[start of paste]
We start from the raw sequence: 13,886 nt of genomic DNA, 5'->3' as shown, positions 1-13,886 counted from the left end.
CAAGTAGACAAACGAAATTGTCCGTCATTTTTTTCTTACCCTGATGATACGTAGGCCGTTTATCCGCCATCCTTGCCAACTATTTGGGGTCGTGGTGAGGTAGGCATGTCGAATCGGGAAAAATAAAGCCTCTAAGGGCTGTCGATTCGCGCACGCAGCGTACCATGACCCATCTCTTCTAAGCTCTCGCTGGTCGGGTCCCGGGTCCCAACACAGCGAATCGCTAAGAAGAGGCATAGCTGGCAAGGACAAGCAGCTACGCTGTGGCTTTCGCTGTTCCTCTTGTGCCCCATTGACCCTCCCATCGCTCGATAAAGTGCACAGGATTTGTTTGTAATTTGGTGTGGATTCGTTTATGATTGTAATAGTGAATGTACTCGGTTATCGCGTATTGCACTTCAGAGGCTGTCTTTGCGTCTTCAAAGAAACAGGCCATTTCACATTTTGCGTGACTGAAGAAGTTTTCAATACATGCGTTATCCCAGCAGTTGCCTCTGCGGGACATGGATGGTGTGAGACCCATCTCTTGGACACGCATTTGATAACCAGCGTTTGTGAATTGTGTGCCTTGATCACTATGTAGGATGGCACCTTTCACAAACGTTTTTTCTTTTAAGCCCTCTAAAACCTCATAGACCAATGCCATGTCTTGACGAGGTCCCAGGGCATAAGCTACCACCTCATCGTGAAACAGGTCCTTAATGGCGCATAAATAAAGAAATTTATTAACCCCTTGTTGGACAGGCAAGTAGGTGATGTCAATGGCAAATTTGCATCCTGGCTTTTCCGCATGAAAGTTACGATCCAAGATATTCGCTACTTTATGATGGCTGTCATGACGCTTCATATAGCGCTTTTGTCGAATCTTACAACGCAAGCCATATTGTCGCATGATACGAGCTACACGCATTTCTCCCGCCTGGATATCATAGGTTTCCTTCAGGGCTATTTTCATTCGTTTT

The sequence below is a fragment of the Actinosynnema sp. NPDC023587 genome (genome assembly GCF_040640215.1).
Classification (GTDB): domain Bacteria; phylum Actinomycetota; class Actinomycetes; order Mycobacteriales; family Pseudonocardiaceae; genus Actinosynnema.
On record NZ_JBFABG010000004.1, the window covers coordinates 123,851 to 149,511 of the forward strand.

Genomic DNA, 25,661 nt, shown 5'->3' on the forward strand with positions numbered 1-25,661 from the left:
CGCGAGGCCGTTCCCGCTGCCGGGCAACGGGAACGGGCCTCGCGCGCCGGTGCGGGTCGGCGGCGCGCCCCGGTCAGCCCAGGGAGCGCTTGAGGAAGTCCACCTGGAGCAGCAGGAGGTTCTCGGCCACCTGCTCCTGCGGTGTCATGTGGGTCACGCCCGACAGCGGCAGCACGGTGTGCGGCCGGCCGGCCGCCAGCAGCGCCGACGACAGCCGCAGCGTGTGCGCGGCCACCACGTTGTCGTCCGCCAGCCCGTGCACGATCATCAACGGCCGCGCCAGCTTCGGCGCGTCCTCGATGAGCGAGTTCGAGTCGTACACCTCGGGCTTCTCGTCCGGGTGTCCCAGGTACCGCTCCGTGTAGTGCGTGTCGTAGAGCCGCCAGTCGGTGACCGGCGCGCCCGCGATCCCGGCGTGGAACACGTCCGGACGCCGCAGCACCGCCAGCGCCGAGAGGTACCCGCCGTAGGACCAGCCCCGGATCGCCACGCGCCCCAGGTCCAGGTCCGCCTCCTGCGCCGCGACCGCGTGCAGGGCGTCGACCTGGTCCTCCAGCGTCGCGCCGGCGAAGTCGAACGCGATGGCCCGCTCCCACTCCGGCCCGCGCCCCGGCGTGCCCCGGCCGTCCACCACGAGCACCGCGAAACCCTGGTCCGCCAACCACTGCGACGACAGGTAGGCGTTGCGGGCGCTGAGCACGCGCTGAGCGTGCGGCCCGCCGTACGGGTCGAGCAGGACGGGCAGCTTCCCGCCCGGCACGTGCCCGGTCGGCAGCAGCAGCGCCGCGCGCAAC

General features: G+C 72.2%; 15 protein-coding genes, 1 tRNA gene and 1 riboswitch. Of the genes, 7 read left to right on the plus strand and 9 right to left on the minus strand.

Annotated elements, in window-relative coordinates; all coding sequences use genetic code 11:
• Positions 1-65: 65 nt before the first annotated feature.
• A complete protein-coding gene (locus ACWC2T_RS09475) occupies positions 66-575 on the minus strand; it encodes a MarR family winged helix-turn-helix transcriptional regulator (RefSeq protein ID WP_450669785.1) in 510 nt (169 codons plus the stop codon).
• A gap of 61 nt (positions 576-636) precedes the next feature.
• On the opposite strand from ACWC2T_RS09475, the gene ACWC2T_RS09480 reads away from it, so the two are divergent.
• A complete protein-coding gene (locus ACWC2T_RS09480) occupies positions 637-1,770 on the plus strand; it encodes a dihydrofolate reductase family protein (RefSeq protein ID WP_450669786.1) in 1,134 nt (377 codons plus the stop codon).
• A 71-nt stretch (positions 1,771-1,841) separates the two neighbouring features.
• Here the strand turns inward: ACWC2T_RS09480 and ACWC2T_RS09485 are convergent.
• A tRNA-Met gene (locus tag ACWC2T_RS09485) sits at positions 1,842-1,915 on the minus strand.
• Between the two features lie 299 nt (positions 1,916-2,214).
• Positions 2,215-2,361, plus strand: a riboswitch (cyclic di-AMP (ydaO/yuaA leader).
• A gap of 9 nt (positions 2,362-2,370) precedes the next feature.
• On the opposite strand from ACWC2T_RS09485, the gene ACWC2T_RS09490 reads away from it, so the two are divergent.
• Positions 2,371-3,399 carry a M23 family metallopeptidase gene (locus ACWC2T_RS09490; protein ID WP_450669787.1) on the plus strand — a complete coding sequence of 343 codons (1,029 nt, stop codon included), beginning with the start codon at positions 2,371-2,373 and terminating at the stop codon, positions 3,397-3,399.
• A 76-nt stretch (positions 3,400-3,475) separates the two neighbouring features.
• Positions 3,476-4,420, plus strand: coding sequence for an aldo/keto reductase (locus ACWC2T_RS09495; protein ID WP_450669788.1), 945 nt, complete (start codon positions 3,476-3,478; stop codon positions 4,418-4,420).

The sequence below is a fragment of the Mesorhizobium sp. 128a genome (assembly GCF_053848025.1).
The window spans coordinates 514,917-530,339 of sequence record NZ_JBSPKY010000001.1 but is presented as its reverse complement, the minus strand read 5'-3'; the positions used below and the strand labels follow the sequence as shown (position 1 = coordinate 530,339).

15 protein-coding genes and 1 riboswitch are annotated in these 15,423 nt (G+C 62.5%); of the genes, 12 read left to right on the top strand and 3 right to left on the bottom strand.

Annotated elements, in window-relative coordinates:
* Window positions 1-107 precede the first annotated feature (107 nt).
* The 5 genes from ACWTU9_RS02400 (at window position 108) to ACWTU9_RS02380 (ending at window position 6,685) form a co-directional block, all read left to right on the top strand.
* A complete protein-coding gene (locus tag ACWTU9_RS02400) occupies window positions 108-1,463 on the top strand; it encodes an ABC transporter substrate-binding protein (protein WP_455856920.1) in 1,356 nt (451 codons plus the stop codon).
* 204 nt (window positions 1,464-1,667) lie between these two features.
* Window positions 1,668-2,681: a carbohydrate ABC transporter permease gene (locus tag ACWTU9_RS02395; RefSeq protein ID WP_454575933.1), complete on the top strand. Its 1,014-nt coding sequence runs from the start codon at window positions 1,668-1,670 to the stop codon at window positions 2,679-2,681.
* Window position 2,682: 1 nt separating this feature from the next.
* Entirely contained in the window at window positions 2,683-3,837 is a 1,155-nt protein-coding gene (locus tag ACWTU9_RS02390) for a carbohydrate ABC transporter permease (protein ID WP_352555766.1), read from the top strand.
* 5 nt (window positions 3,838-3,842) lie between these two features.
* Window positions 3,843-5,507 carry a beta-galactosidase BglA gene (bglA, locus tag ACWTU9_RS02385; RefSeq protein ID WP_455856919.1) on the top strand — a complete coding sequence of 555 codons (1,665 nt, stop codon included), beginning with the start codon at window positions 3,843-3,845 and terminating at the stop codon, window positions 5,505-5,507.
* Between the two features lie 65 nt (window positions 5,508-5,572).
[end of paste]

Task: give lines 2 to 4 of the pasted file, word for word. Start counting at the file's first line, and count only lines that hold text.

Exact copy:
CAAGTAGACAAACGAAATTGTCCGTCATTTTTTTCTTACCCTGATGATACGTAGGCCGTTTATCCGCCATCCTTGCCAACTATTTGGGGTCGTGGTGAGGTAGGCATGTCGAATCGGGAAAAATAAAGCCTCTAAGGGCTGTCGATTCGCGCACGCAGCGTACCATGACCCATCTCTTCTAAGCTCTCGCTGGTCGGGTCCCGGGTCCCAACACAGCGAATCGCTAAGAAGAGGCATAGCTGGCAAGGACAAGCAGCTACGCTGTGGCTTTCGCTGTTCCTCTTGTGCCCCATTGACCCTCCCATCGCTCGATAAAGTGCACAGGATTTGTTTGTAATTTGGTGTGGATTCGTTTATGATTGTAATAGTGAATGTACTCGGTTATCGCGTATTGCACTTCAGAGGCTGTCTTTGCGTCTTCAAAGAAACAGGCCATTTCACATTTTGCGTGACTGAAGAAGTTTTCAATACATGCGTTATCCCAGCAGTTGCCTCTGCGGGACATGGATGGTGTGAGACCCATCTCTTGGACACGCATTTGATAACCAGCGTTTGTGAATTGTGTGCCTTGATCACTATGTAGGATGGCACCTTTCACAAACGTTTTTTCTTTTAAGCCCTCTAAAACCTCATAGACCAATGCCATGTCTTGACGAGGTCCCAGGGCATAAGCTACCACCTCATCGTGAAACAGGTCCTTAATGGCGCATAAATAAAGAAATTTATTAACCCCTTGTTGGACAGGCAAGTAGGTGATGTCAATGGCAAATTTGCATCCTGGCTTTTCCGCATGAAAGTTACGATCCAAGATATTCGCTACTTTATGATGGCTGTCATGACGCTTCATATAGCGCTTTTGTCGAATCTTACAACGCAAGCCATATTGTCGCATGATACGAGCTACACGCATTTCTCCCGCCTGGATATCATAGGTTTCCTTCAGGGCTATTTTCATTCGTTTT

The sequence below is a fragment of the Actinosynnema sp. NPDC023587 genome (genome assembly GCF_040640215.1).
Classification (GTDB): domain Bacteria; phylum Actinomycetota; class Actinomycetes; order Mycobacteriales; family Pseudonocardiaceae; genus Actinosynnema.